Saturday, June 5, 2010

Watercress with Luo Han Guo Soup

School holidays is here and I've got 3 kids at home 24/7.  To make things worse, DH is away in Malaysia for a week's business trip.  Sister C was really nice to offer a sleepover for my children so I only need to handle DD3 alone.  But DS2 developed a fever for no reason during his stay and I had to rush to pick him up, only at this point in time, I appreciate DH's absence as I can use the car.  We spent 2 days at Pasir Ris Park and the kids had a great time at the playground. Anyway, that about sums it up what I've been busy with the past 1 week.

I cooked a yucky looking but has a bittersweet and tangy aftertaste soup - Watercress with Luo Han Guo (罗汉果) from Irene's blog.
“ The dried fruit may be bought in a market. The surface of the fruit is round and smooth, it has a yellow-brownish or green-brownish colour, and is covered by fine hairs. The fruit has a hard but thin shell. Inside, one finds a partially dried, soft substance which contains the juice and a large quantity of seeds. All components are very sweet. Their nature is cool and not toxic. The fruit can act as a remedy for heat stroke, wet the lungs, remove phlegm, stop cough and aid defecation. ”— Dai Yin-Fang, Liu Cheng-Jun, Fruits As Medicine: A Safe and Cheap Form of Traditional Chinese Food Therapy

Watercress Luo Han Guo Soup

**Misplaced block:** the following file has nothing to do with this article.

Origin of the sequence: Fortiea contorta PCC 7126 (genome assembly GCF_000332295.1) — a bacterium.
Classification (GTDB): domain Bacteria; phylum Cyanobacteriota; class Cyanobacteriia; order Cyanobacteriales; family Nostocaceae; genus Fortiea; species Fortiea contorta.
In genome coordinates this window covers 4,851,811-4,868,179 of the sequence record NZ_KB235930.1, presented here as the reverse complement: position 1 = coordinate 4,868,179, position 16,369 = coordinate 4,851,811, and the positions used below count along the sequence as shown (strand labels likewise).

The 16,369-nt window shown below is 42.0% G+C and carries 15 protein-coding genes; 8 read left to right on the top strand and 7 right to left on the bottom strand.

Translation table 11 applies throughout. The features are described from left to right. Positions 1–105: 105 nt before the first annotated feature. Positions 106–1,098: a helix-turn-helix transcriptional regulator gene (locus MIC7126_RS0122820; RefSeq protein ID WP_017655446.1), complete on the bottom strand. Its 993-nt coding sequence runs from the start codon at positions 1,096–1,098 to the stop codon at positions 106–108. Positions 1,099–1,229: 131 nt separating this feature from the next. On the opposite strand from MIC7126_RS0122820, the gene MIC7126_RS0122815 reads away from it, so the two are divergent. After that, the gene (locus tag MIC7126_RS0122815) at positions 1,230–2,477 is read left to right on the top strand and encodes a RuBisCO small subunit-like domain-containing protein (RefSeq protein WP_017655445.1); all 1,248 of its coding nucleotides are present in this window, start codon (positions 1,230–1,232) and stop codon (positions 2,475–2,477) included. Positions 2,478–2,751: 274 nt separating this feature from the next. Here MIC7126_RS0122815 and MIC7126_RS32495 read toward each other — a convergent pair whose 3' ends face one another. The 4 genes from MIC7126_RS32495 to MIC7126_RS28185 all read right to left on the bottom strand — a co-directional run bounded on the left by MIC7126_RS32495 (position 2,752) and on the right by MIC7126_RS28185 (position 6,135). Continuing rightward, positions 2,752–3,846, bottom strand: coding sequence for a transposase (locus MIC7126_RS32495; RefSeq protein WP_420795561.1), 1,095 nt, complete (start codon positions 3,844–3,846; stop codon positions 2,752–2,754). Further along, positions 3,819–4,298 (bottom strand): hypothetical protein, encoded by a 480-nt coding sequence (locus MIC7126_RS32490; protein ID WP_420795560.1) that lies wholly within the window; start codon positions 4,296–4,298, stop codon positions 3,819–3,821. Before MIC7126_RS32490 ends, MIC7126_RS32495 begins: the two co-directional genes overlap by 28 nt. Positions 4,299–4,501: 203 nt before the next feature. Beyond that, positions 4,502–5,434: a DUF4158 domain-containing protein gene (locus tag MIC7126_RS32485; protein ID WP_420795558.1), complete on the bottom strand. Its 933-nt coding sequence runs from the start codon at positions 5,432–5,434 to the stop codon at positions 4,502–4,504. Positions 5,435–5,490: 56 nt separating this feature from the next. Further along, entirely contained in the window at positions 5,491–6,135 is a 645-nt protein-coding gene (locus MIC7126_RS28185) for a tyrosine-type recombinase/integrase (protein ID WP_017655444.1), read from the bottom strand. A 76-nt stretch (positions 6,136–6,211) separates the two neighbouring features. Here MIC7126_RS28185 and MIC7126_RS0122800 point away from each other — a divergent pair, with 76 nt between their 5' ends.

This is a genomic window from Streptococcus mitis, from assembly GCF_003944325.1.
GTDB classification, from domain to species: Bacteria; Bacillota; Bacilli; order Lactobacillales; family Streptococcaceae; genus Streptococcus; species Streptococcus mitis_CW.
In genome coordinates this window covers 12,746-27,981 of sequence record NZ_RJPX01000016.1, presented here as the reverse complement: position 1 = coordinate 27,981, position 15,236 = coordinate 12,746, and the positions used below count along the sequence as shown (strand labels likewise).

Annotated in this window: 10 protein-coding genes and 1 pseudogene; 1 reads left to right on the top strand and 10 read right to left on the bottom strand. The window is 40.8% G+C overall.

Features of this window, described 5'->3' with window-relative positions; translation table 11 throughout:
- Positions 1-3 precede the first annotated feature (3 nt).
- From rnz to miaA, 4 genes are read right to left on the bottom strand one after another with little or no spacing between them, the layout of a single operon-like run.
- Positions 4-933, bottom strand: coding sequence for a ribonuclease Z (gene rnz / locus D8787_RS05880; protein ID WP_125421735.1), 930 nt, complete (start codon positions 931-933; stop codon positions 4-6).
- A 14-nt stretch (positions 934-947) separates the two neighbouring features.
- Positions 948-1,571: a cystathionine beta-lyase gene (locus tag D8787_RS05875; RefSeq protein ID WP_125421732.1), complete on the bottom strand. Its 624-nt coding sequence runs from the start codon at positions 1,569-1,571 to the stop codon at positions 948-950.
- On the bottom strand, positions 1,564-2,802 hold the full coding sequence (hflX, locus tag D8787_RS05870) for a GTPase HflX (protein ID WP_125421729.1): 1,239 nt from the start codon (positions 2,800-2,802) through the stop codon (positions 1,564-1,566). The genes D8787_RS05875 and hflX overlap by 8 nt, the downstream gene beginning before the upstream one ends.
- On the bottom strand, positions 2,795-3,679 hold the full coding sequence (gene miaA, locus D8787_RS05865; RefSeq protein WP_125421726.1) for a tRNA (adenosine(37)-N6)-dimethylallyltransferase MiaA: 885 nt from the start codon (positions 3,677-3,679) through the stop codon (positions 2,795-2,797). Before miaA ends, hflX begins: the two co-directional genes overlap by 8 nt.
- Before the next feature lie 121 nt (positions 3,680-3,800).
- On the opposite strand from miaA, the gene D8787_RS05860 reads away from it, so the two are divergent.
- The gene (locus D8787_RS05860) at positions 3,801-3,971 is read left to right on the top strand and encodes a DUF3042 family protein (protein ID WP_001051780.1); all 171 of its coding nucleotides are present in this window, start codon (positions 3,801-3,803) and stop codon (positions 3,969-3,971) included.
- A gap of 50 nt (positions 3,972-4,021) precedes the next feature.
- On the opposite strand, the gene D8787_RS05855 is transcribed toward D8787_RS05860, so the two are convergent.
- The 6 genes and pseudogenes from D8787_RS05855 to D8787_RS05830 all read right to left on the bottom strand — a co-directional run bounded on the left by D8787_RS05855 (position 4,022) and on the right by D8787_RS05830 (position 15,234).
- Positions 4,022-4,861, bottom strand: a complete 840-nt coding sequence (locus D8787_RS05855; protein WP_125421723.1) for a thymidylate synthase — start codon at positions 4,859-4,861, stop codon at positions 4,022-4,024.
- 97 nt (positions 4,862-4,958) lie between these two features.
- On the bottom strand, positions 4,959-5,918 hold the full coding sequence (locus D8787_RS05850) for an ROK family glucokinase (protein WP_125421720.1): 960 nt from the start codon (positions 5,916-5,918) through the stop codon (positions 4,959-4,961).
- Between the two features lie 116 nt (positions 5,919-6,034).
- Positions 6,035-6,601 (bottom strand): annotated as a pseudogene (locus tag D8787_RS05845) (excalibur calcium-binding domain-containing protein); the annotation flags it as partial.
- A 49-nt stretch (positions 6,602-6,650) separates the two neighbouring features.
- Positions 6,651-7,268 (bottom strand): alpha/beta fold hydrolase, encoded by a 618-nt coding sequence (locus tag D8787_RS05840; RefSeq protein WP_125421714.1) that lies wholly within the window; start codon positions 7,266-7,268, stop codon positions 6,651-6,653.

400 - 500g watercress
1 Siraitia grosvenorii (羅漢果, 罗汉果, Luo Han Guo), smash the outer shell and use the inner parts
2 candied dates蜜枣
250g pork ribs/lean meat
2 - 2.5 litres water

  1. Wash watercress and separate out stalk and leaves.
  2. Blanch pork ribs/lean meat.
  3. Bring water to boil and add all ingredients except watercress leaves in a pot.
  4. Using medium fire, bring water to boil again, reduce to small flame and simmer for 2 hours.
  5. Remove stalks from pot and add in leaves, continue to cook for another 1 hour.


Kitchen Corner said...

Delicious soup! I've long time didn't have this! Wish to have a bowl of this now!

Blessed Homemaker said...

Grace, it's my first time cooking this and I know I'll be cooking this often :)

Noob Cook said...

I love to cook this whenever I have sore throat. It's very cooling and nourishes the throat :D

WendyinKK said...

Lohanguo in soup is toooooo sweeeeet for me. Personally, I find it hard to swallow.
Hey the lohanguo's shell can be used also la. Just put them in, or is it that you discarded it due to medicinal reasons?

Edith said...

Soup is good for the body and soul.

Blessed Homemaker said...

noobcook, oh yes, this is indeed good for the throat :)

Wendy, I usually cook Luo Han Guo without the shell, somehow always feel that the shell is not very clean despite washing it :P

Edith, my kids love soup and I've been boiling soup very often lately. You are right, soup is good for both body and soul.

Anonymous said...

Didn't know can add luo han Guo to savoury soup. Def going to they this out. Kk